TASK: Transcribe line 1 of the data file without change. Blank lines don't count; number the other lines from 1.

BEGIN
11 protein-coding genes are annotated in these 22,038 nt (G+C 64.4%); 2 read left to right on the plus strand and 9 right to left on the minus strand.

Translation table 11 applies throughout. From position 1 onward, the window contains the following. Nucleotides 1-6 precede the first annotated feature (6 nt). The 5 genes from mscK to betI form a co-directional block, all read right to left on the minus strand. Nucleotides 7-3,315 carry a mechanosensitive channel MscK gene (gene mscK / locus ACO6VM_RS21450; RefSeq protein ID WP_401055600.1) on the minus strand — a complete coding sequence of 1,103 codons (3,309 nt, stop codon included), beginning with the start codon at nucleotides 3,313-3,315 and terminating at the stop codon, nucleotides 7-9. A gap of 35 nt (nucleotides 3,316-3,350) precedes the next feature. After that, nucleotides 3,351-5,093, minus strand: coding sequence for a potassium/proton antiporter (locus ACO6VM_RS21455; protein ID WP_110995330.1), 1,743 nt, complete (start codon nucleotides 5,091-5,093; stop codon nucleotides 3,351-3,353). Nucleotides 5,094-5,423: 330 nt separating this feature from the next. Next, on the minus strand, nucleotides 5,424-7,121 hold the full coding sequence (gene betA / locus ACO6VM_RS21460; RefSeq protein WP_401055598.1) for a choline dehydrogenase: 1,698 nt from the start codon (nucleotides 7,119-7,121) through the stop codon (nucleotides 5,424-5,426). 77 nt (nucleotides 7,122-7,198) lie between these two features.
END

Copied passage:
11 protein-coding genes are annotated in these 22,038 nt (G+C 64.4%); 2 read left to right on the plus strand and 9 right to left on the minus strand.